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Proceedings of Clinical Neurosciences, Torquay, Devon, 7–9 September 2005; neurology abstracts only

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ABN Medallist 2005

Charles Warlow has been a major influence on international neurology over the last 25 years, especially on stroke neurology. His first recorded publication (The Lancet, 1969) was on “burns encephalopathy” in children, but soon his interests turned towards haematological factors in thrombosis and embolism. Finally, with the advent of aspirin as an antithrombotic agent, the emphasis in his research shifted from the venous to the arterial side of the circulation.

In the early 1980s Charles Warlow grew into his role of a leader in stroke research by organising clinical trials. It all started with the UK­TIA aspirin trial, which compared two different doses of aspirin with placebo. Out of this collaboration grew his most conspicuous research accomplishment, the European Carotid Surgery Trial. In hindsight this was a hazardous undertaking – initially only UK centres collaborated and there was little funding, while the resistance from vascular surgeons was formidable. Nevertheless Charles managed to spread the “light of doubt” across his own country and continental Europe. His 1984 review article in Stroke “Carotid endarterectomy: does it work?” shows all the elements of the mature Warlow style: comprehensive, persuasive, slightly provocative, and peppered with irony. Once it became clear the European study would provide useful answers a similar but heavily funded “steamroller trial” from North America was launched; it was no small feat of diplomacy from the part of Charles Warlow that the two studies were eventually welded into a single, solid block of clinical evidence.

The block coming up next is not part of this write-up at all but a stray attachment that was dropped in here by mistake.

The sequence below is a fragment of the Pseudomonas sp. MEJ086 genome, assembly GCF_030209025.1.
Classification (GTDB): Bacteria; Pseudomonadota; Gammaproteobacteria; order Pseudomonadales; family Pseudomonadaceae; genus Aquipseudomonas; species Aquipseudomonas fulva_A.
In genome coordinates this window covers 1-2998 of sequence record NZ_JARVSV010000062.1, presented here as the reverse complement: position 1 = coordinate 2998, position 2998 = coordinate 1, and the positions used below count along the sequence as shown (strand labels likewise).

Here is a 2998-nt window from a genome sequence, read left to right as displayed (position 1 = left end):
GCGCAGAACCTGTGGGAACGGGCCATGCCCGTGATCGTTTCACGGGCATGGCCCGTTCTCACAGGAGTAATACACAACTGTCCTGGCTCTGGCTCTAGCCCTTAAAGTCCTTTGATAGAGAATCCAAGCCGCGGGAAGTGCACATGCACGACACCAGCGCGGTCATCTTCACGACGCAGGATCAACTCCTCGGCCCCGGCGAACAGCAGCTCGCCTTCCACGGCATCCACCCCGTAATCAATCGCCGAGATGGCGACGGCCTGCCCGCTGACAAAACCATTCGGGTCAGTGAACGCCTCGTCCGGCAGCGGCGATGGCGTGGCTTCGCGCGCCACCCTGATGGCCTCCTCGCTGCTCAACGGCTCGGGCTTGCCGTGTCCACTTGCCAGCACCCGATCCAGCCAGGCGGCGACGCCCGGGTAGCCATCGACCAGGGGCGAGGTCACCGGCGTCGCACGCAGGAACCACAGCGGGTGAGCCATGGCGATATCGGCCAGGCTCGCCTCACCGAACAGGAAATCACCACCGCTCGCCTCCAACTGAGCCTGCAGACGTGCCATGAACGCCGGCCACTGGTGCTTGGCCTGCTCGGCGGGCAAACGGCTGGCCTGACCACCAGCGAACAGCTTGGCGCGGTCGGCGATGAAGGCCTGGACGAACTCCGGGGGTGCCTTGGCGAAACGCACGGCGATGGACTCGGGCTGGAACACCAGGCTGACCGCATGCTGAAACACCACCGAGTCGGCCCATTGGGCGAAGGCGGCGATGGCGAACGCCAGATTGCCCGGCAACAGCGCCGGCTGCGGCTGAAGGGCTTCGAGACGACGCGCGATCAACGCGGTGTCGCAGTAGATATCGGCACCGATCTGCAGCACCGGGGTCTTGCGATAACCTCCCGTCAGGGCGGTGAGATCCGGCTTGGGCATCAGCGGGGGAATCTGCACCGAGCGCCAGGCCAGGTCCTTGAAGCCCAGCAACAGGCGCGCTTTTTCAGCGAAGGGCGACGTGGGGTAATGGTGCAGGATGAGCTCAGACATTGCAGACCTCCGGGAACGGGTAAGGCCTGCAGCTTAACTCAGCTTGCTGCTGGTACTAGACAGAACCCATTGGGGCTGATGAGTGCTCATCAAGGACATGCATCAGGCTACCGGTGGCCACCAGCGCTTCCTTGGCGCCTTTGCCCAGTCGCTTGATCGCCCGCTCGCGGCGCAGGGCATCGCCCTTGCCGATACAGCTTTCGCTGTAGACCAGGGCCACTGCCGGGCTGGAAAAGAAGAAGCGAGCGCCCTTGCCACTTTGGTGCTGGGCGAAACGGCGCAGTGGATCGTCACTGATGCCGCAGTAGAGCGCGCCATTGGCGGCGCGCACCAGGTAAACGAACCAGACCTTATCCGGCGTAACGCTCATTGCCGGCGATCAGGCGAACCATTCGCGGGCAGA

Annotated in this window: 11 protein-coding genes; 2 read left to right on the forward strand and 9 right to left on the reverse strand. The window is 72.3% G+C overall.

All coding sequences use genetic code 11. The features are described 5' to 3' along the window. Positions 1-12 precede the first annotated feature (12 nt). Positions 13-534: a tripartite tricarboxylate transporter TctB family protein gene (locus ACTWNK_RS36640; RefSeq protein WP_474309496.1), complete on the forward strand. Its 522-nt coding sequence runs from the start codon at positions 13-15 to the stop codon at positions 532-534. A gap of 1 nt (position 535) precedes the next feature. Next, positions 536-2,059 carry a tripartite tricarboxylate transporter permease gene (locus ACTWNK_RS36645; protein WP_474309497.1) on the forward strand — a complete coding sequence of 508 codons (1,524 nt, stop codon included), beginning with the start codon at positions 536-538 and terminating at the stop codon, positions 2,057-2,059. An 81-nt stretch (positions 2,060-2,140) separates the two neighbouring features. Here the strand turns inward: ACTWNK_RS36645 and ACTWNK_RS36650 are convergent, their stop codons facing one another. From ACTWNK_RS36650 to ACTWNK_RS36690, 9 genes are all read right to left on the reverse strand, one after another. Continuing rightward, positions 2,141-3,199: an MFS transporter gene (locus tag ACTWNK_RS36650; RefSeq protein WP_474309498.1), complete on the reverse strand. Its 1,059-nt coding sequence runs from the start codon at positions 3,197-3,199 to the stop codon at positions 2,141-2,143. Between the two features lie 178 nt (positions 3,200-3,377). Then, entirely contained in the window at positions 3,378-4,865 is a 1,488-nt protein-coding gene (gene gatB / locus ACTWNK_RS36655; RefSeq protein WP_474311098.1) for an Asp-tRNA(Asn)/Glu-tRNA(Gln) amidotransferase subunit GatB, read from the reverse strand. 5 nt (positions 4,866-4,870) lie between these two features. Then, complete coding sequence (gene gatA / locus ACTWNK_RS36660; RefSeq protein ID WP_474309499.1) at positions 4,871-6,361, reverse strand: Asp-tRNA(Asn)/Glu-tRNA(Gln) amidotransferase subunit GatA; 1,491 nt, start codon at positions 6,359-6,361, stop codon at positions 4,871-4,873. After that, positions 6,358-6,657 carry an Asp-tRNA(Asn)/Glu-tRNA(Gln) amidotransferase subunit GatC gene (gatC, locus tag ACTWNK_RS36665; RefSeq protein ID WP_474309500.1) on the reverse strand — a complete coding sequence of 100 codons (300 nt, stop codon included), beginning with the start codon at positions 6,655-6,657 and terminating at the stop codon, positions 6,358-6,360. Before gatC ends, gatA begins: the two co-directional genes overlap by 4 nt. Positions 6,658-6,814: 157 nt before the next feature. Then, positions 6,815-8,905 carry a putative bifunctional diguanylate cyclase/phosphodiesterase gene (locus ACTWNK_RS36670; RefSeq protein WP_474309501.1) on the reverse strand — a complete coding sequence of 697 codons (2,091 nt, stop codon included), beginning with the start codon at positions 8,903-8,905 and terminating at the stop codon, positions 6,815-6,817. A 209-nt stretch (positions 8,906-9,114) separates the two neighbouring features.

It is a fortuitous combination of personal characteristics that has resulted in Charles Warlow’s continuing success: his vision to collaborate with Richard Peto in applying epidemiological principles to clinical neurology before this became a common mantra; his capacity for hard work (a PubMed search – for what it is worth – provided 314 …

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